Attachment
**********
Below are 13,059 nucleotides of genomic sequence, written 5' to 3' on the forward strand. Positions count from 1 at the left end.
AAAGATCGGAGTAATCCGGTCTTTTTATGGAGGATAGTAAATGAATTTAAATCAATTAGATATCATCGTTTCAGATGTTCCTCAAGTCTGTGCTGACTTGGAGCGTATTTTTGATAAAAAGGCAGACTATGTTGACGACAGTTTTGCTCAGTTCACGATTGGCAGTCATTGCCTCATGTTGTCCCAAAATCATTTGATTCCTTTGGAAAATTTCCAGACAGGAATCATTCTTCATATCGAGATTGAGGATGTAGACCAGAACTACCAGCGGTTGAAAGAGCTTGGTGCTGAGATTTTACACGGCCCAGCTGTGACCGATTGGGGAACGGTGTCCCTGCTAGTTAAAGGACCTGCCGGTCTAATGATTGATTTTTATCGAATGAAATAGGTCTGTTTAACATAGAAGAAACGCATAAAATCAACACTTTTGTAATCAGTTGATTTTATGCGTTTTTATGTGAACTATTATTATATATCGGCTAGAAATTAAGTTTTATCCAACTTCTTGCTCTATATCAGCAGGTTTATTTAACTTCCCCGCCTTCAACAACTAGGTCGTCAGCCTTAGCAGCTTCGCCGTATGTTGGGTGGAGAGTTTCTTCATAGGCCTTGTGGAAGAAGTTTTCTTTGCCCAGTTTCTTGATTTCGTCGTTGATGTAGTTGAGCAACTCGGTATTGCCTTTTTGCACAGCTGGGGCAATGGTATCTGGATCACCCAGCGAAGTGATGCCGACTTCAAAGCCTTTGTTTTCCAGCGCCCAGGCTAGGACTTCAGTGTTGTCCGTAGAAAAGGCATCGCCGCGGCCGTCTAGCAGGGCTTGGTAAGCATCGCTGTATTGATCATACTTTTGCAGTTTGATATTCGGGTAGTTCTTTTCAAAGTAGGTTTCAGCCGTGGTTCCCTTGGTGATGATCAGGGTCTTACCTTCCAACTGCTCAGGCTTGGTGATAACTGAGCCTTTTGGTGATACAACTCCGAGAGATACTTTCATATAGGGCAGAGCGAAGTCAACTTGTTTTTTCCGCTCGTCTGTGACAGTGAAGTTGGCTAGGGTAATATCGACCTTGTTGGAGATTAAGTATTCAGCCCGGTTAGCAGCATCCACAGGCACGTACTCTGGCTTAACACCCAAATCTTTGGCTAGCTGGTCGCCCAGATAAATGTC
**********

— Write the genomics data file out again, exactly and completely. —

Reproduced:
Below are 13,059 nucleotides of genomic sequence, written 5' to 3' on the forward strand. Positions count from 1 at the left end.
AAAGATCGGAGTAATCCGGTCTTTTTATGGAGGATAGTAAATGAATTTAAATCAATTAGATATCATCGTTTCAGATGTTCCTCAAGTCTGTGCTGACTTGGAGCGTATTTTTGATAAAAAGGCAGACTATGTTGACGACAGTTTTGCTCAGTTCACGATTGGCAGTCATTGCCTCATGTTGTCCCAAAATCATTTGATTCCTTTGGAAAATTTCCAGACAGGAATCATTCTTCATATCGAGATTGAGGATGTAGACCAGAACTACCAGCGGTTGAAAGAGCTTGGTGCTGAGATTTTACACGGCCCAGCTGTGACCGATTGGGGAACGGTGTCCCTGCTAGTTAAAGGACCTGCCGGTCTAATGATTGATTTTTATCGAATGAAATAGGTCTGTTTAACATAGAAGAAACGCATAAAATCAACACTTTTGTAATCAGTTGATTTTATGCGTTTTTATGTGAACTATTATTATATATCGGCTAGAAATTAAGTTTTATCCAACTTCTTGCTCTATATCAGCAGGTTTATTTAACTTCCCCGCCTTCAACAACTAGGTCGTCAGCCTTAGCAGCTTCGCCGTATGTTGGGTGGAGAGTTTCTTCATAGGCCTTGTGGAAGAAGTTTTCTTTGCCCAGTTTCTTGATTTCGTCGTTGATGTAGTTGAGCAACTCGGTATTGCCTTTTTGCACAGCTGGGGCAATGGTATCTGGATCACCCAGCGAAGTGATGCCGACTTCAAAGCCTTTGTTTTCCAGCGCCCAGGCTAGGACTTCAGTGTTGTCCGTAGAAAAGGCATCGCCGCGGCCGTCTAGCAGGGCTTGGTAAGCATCGCTGTATTGATCATACTTTTGCAGTTTGATATTCGGGTAGTTCTTTTCAAAGTAGGTTTCAGCCGTGGTTCCCTTGGTGATGATCAGGGTCTTACCTTCCAACTGCTCAGGCTTGGTGATAACTGAGCCTTTTGGTGATACAACTCCGAGAGATACTTTCATATAGGGCAGAGCGAAGTCAACTTGTTTTTTCCGCTCGTCTGTGACAGTGAAGTTGGCTAGGGTAATATCGACCTTGTTGGAGATTAAGTATTCAGCCCGGTTAGCAGCATCCACAGGCACGTACTCTGGCTTAACACCCAAATCTTTGGCTAGCTGGTCGCCCAGATAAATGTC